Carolina's matchup with NC State tomorrow presents perhaps the most interesting one-on-one matchups of the season. A capsule look at the players to watch:
Point Guard: NC State's Lorenzo Brown (6-5, 186) vs. UNC's Marcus Paige (6-0.5, 157)
For all the talk about Carolina's smaller lineup, and State's use of T.J. Warren, the point guard position is where the Tar Heels simply must get a better performance, or the rest of the matchups will be secondary. Brown has torched Carolina lately, amassing 54 points and 23 assists over his last three games against the Tar Heels. Twenty of the points and 11 of the assists came in the first meeting this year, when Brown overwhelmed Paige.
This time, however, Paige gets the advantage of playing at home, and he has played solidly through the difficult last four games of the schedule (13 assists, 5 turnovers). Every young point guard at some point gets taught a lesson by an older, wiser veteran. It happened to Kendall Marshall against Duke's Nolan Smith in the 2011 ACC Tournament, and it happened to Paige in Raleigh against Brown. The return match will show how much he learned from it.
Shooting Guard: NC State's Scott Wood (6-6, 169) vs. UNC's Dexter Strickland (6-3, 180) or Reggie Bullock (6-7, 205)
This is where it gets interesting. Bullock has given Wood fits over the past two seasons, as State's sharpshooter is just 9-for-30 in his last four games against the Tar Heels--due largely to Bullock.
But leaving Bullock on Wood means Strickland would have to defend the much bigger Warren. This is an intriguing choice, and the answer in Saturday's early minutes of the game will be informative as to which player Roy Williams feels is the bigger threat.
Offensively, you would think Strickland would be guarded by Wood. If that's the case, it's imperative that the Tar Heel senior makes Wood defend some drives to the basket rather than trying to shoot jumpers over him.
Small Forward: NC State's T.J. Warren (6-8, 233) vs. UNC's Strickland or Bullock
Warren was spectacular against Virginia Tech this week, totaling 31 points and 13 rebounds. But he hasn't been as effective away from PNC Arena, and Carolina will pay close attention to him after watching him shoot 9-of-12 in Raleigh. The key for Bullock or Strickland: get back on defense, because several of Warren's buckets in the first meeting came in transition, as the Pack lit up Carolina for 39 fast break points.
Carolina has been able to unleash Bullock defensively in the past because they haven't needed him to contribute quite as much offensively (he's averaging just 6.8 points per game in six career games against the Pack). But the Tar Heels will need him to score tomorrow, no matter how much energy he's exerting against Warren or Wood defensively. It sounds simple, but Carolina absolutely must make shots to limit State's opportunities to grab a defensive rebound and dash away on a fast break.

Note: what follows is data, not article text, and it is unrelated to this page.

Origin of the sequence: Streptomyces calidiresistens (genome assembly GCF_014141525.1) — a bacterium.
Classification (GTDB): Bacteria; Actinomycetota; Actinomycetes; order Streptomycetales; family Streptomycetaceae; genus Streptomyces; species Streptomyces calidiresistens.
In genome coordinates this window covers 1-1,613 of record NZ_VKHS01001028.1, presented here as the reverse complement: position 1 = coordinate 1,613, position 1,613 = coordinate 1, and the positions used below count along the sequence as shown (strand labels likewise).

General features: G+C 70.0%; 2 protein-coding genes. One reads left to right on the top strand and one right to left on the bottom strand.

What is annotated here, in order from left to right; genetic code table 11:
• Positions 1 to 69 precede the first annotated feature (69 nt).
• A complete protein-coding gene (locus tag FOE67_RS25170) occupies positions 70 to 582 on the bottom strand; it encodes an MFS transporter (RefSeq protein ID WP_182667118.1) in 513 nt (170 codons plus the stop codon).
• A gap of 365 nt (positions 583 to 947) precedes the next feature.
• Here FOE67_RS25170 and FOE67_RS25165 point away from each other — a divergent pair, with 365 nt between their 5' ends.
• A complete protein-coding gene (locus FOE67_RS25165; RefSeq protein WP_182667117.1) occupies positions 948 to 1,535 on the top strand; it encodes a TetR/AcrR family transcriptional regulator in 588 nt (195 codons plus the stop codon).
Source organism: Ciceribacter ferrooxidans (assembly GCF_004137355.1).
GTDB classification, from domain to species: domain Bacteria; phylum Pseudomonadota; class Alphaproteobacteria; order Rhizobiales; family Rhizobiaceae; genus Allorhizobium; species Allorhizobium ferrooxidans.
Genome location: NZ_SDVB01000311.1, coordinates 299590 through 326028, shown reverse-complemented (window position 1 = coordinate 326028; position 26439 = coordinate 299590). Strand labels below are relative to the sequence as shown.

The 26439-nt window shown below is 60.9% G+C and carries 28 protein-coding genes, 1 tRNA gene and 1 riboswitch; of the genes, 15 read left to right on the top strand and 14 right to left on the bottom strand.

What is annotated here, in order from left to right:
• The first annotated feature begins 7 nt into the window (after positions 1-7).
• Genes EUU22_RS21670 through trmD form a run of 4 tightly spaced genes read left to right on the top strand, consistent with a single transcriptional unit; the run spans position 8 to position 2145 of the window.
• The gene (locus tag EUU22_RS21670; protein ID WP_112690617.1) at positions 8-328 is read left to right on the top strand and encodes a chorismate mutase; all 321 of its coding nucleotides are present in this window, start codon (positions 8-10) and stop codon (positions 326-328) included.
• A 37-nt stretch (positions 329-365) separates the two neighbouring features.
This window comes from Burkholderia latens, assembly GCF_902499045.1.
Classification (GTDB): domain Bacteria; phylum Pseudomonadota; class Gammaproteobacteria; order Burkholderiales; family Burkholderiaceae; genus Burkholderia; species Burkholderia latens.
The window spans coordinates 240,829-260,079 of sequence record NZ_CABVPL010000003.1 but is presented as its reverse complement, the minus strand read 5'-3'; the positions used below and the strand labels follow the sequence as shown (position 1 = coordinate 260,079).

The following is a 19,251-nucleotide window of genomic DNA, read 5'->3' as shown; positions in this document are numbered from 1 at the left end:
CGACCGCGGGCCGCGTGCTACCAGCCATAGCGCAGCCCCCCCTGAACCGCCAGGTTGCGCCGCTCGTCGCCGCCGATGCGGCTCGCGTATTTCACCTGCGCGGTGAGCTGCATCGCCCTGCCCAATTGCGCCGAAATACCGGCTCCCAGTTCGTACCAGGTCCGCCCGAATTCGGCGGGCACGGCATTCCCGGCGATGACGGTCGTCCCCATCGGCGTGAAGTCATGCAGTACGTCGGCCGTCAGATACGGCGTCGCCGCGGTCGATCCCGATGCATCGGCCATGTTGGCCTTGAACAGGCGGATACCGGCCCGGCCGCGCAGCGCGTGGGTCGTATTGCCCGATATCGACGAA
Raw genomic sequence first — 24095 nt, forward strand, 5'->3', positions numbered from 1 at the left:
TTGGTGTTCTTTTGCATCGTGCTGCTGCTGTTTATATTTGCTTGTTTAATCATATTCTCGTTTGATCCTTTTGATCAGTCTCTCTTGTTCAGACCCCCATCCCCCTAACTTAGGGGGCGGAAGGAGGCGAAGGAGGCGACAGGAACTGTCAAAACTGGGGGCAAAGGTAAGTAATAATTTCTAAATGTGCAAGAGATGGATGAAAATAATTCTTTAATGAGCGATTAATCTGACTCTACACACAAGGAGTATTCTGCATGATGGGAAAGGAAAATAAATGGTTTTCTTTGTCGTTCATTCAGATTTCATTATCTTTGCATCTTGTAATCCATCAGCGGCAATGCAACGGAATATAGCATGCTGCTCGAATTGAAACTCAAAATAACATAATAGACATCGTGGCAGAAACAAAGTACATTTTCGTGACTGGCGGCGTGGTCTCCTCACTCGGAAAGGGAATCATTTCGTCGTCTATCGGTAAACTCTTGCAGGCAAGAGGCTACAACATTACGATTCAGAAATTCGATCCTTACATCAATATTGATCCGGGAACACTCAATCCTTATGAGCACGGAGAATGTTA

A wild card is Leslie McDonald, who scored 15 points in Atlanta and has been trusted with some big defensive assignments this year, most notably against Virginia Tech's Erick Green. For the Tar Heels to stay with the smaller lineup, they need McDonald to be consistent.
Power Forward: NC State's C.J. Leslie (6-9, 200) vs. UNC's P.J. Hairston (6-5.5, 220)
Hairston's quick hands have quietly been one of the underrated storylines of the lineup switch. He has a knack for knocking the ball away in the post, which has turned into some transition opportunities for Carolina. Hairston got an early taste of playing occasional post defense against Georgia Tech's Robert Carter Jr., who finished Tuesday night just 4-of-11. Like Carter, Leslie can occasionally be persuaded to float away from the basket.
The key here might be in keeping Leslie off the glass. Richard Howell is by far the Wolfpack's best offensive rebounder. Allowing Leslie (who is not a prolific offensive rebounder, as his 19 offensive boards in conference play is the exact same as Hairston's total, who has played 133 fewer minutes) to become an impactful secondary offensive rebounder would be very damaging for Carolina's chances. Offensively, Carolina would benefit if Hairston--who has attempted 17 free throws in his last three games--could find a way to get to the free throw line against the sometimes foul-prone Leslie.
Williams expects to play two big men more often--"I really foresee the fact that we'll play two big guys together more," he said on Friday--so Brice Johnson, Jackson Simmons, Desmond Hubert and Joel James (who is cleared for practice Friday and will test his conditioning before his game status is determined) will also be important here.
Center: NC State's Richard Howell (6-8, 257) vs. UNC's James Michael McAdoo (6-9, 230)
Interesting matchup here between a big man who is most effective on the block and a big man who is most effective away from the block. McAdoo picked up two early fouls against Leslie in Raleigh, which jumbled the rotation for the rest of the first half. The more wide-open Tar Heel offense over the last three games could take Howell away from the basket, where he pulled down 14 rebounds in the first meeting, and create a little more space under the rim.
Adam Lucas is the publisher of Tar Heel Monthly and the author or co-author of seven books on the Tar Heels